Given the limited amount of name-artist jewelry, she had to search aggressively. “Picasso made jewelry mostly for friends; it’s not like he was pumping it out,” she explains. “Max Ernst produced somewhat more, but only in editions of six. These were not jewelry designers, after all. They were painters who also made jewelry—with the exception of a few young people like Morris, who was very inventive in those days.”
What she couldn’t find, she solicited. “I was already selling painting, sculpture, and drawings. So, as I was traveling around seeing art, I’d say to the artist, ‘Why don’t you make a piece of jewelry for me?’ I figured, why shouldn’t we have art we can wear? It wasn’t about diamonds, you understand, it was about aesthetics.”
Indeed, while artists who handed over their designs to professional goldsmiths were producing jewelry in traditional precious metals, others whose work Sonnabend carried were experimenting in rubber and plastic. Roy Lichtenstein designed a series of pin/pendants that he had professionally enameled.
The wide influence of Calder. Alexander Calder worked mostly in brass and silver—materials similar to those used in his sculpture, which he could work himself. As a result, his jewelry has a rustic look. Most modern jewelry specialists agree, however, that it was not only among the most innovative of the name-artist jewelry but also a strong influence on Modernist studio jewelers of the day.
It makes sense that the man who invented the mobile would make interesting jewelry, since both involve movement and three dimensions. “Although an artist of remarkable achievements in sculpture, Calder placed equal importance upon his smaller works: toys, household gadgets, and jewelry,” writes Toni Greenbaum in Messengers of Modernism: American Studio Jewelry: 1940-1960 (Abbeville Press, 1996).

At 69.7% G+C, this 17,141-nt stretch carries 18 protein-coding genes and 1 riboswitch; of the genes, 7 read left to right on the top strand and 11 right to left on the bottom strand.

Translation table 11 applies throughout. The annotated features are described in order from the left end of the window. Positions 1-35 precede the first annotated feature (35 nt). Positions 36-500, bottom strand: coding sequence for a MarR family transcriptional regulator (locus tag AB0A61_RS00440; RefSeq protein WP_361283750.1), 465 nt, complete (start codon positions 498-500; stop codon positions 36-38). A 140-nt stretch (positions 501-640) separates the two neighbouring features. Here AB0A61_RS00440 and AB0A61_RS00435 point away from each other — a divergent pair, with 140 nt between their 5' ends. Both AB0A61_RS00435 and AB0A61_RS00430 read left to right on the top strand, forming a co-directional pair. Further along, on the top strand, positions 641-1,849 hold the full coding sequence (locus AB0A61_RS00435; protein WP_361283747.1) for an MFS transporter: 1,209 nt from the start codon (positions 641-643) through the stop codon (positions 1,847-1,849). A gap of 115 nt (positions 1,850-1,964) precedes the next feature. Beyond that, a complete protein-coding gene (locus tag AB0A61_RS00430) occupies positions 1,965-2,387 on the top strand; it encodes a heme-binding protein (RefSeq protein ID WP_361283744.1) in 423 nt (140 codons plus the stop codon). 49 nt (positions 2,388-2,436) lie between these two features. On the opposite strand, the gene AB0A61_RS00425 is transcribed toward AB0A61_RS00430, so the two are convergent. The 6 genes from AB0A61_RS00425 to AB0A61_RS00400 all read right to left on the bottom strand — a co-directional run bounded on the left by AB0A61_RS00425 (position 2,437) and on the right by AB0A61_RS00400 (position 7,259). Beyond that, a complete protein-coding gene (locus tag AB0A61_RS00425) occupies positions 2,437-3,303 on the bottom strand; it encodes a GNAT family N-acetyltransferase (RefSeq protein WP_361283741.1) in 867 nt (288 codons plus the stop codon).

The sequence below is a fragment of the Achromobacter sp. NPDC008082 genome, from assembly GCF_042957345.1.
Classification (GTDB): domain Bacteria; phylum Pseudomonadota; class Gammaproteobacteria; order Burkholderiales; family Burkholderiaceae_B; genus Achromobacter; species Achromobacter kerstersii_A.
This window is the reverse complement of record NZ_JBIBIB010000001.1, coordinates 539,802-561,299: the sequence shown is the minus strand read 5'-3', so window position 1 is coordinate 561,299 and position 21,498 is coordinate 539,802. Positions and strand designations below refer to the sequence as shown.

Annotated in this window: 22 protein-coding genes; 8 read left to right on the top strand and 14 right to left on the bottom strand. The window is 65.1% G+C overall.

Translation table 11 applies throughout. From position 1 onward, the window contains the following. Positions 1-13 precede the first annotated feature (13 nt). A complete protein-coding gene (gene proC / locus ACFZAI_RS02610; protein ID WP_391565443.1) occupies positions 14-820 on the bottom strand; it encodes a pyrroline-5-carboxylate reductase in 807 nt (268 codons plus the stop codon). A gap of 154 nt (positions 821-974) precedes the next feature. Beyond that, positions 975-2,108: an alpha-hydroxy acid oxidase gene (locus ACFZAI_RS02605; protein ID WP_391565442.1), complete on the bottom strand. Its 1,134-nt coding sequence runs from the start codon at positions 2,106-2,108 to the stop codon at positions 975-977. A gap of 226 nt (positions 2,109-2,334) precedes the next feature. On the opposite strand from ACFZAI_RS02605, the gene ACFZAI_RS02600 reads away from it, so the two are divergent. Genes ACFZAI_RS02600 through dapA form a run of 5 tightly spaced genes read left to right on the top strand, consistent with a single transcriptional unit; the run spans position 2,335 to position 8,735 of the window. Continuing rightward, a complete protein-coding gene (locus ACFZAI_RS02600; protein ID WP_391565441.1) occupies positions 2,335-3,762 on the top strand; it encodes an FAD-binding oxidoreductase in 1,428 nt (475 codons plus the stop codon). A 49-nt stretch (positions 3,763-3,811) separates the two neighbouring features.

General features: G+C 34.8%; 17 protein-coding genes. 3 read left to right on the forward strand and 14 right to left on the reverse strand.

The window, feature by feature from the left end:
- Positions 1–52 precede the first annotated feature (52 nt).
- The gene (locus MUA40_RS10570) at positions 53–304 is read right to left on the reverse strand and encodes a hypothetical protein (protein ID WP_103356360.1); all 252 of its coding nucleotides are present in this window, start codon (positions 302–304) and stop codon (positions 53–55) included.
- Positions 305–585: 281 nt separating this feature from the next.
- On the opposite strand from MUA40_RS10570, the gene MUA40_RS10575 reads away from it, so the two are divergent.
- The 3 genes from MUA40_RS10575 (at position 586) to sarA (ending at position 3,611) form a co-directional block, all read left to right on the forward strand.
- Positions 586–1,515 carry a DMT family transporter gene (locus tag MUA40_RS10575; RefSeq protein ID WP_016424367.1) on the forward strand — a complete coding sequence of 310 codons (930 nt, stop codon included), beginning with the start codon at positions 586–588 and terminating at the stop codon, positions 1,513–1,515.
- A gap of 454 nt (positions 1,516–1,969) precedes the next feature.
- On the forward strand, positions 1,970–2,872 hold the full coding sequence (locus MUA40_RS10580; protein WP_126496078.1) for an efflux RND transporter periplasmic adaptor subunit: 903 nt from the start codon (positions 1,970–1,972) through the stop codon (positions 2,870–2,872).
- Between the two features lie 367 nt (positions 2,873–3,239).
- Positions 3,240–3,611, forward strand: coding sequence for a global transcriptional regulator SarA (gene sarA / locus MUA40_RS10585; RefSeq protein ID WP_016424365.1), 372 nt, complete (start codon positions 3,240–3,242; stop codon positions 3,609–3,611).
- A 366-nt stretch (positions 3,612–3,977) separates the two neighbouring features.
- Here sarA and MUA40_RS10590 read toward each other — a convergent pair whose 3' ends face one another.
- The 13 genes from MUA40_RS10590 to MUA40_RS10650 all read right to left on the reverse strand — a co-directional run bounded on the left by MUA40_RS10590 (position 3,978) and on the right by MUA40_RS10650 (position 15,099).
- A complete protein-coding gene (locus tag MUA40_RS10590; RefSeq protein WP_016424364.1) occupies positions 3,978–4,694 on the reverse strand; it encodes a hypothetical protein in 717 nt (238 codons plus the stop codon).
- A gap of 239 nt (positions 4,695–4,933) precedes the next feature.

“Like many artists, especially sculptors, jewelry served as a model, almost, for larger pieces,” Greenbaum says. “That was certainly true of Calder. He just loved working with wire. It intrigued him.” As the artist himself once said: “I think best in wire.”
Calder began sculpting in wire in the mid-1920s, and by 1929 galleries in New York and all over Europe were exhibiting his jewelry along with his sculpture. Most of his jewelry was produced between 1933 and 1952, primarily for friends but also for sale, including private commissions he particularly enjoyed. Calder’s jewelry has a strong following among collectors, largely because he made each piece by hand. One way to identify a Calder fake, Sonnabend advises, is to look for evidence of solder. He always connected his elements with wire or rivets, never solder.
Collectors’ treasures. A pair of silver wire earrings by Calder (see photo on p. 320) sold at a Skinner auction several years ago for $17,250, well above the presale estimate of $8,000 to $12,000. In the same sale, two 23k gold Picasso pendants (see photos on p. 322 and p. 328) went for $12,650 and $8,625. These prices matched the $8,000-to-$12,000 presale estimate for both pendants.